A grand Korean dynasty on view at Asian Art Museum

Continuing to make global strides in its attention to Korean art and history, San Francisco's Asian Art Museum presents another landmark exhibition with “In Grand Style: Celebrations in Korean Art during the Joseon Dynasty.”

On view through January, and organized in close collaboration with the National Museum of Korea and the National Palace Museum of Korea, “In Grand Style” is the first major exhibit in the U.S. dedicated to the Josean Dynasty, which began in 1392 and ended in 1910 with the Japanese occupation. The Asian Art Museum is the exclusive venue for the show.

With more than 110 objects, including vibrant paintings, books, scrolls, processional accoutrements and textiles, “In Grand Style” focuses on the culture of pageantry during the Joseon Dynasty — Korea's longest-running Confucian empire — which considered ritual and ceremony the marks of an orderly, sophisticated society.

Lavish processions and banquets commemorating dynastic milestones such as birthdays and weddings were par for the course, and many works in the show are actually plans for and documentations of these sumptuous spectacles. Known as uigwe, or royal protocols, the ceremonial records are highly detailed and beautiful.

At more than 150 feet long, a third of which is unfurled, the scroll “King Jeongjo's Procession to His Father's Tomb in Hwaseong” is an astonishing sight.

Dating from 1795, the scroll depicts the nearly 2,000 people and some 700 horses involved in the milelong procession. The costumed people and horses are hand-painted with minute detail in a charming, cartoonlike style.

Imagine the event brought to life — a task made easy by an animated version of the screen projected on a flat screen in the North Court — and the scroll makes the opening ceremony at the 2008 Summer Olympics in Beijing look like a cakewalk.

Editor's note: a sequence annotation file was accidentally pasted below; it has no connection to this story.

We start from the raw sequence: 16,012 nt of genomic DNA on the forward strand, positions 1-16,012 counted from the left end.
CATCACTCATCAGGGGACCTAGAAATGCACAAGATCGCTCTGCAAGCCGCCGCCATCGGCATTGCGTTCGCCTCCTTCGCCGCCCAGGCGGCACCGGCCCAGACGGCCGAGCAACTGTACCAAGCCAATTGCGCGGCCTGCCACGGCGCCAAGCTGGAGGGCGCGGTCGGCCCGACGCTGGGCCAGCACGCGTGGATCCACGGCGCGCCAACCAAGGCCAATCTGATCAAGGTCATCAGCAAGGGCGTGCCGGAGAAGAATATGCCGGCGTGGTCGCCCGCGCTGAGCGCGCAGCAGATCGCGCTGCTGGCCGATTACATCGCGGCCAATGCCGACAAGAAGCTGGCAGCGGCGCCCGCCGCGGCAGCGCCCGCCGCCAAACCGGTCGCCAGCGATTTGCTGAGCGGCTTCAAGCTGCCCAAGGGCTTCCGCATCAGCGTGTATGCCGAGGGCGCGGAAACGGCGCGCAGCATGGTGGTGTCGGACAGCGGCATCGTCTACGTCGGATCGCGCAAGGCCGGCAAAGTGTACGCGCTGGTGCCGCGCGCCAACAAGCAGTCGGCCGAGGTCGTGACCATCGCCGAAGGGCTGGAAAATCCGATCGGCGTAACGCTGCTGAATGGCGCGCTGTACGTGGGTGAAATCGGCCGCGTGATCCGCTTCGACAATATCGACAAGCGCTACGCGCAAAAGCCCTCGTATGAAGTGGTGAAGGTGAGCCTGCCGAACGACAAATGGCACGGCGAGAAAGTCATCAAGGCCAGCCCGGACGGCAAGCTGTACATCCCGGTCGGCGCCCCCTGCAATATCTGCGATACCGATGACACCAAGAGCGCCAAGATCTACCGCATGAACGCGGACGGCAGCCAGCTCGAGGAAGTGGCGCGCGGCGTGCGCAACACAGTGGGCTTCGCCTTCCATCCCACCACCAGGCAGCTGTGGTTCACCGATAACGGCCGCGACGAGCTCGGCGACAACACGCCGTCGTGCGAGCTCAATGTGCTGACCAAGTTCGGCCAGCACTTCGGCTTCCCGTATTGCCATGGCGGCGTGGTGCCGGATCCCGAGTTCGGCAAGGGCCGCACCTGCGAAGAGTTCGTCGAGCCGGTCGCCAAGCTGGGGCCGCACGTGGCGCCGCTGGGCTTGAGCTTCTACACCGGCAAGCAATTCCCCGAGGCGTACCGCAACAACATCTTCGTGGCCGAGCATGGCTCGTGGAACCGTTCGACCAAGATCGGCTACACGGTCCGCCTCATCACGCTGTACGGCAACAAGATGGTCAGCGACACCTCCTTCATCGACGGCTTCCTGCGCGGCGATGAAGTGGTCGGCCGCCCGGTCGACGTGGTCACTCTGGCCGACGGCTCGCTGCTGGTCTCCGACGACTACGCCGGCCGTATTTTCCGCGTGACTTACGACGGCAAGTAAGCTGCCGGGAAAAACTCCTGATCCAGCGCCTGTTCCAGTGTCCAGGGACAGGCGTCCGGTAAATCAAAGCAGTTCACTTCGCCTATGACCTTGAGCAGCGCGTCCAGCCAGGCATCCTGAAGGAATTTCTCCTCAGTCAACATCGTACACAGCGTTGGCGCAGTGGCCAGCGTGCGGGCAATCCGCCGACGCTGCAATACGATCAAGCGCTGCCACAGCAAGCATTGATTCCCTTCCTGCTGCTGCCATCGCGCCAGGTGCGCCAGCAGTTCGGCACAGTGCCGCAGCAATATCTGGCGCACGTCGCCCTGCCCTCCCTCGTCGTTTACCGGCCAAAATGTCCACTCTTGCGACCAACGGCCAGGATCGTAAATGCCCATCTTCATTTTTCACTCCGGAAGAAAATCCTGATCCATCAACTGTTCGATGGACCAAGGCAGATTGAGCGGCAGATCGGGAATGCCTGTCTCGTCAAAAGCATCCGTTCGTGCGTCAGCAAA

Another clever technological component is a touch-screen tablet, provided by Samsung, allowing viewers to magnify one richly detailed painting onto a large screen. It is an example of art meeting technology that is not only effective but dazzling.

One of the most striking works in the show is “Sun, Moon and Five Peaks,” a 19th-century, six-panel, folding screen painting with a bold cobalt blue sky and border, rusty reds, verdant greens and a fantastical blue and white striped river. Frequent archetypes in Korean art, the sun, moon and five peaks comprised the standard backdrop image for the thrones of kings and queens, placing them, metaphorically speaking, at the center of the universe.

Notable events in conjunction with the show include a Korean wedding re-enactment demonstrating elaborate ceremonial nuances of the court and a Korean Culture Day — with free admission courtesy of the Korea Foundation — featuring music, dance, games and an abundance of food.

IF YOU GO

In Grand Style: Celebrations in Korean Art during the Joseon Dynasty

Where: Asian Art Museum, 200 Larkin St., S.F.

When: 10 a.m. to 5 p.m. Tuesdays-Sundays; closes Jan. 12

Admission: $8 to $12

Contact: (415) 581-3500, www.asianart.org

Special events:

Korean Wedding Reenactment: 2 to 4 p.m. Nov. 9

Korea Foundation Korean Culture Day: 11 a.m. to 4 p.m. Nov. 17

Art & Museumsarts

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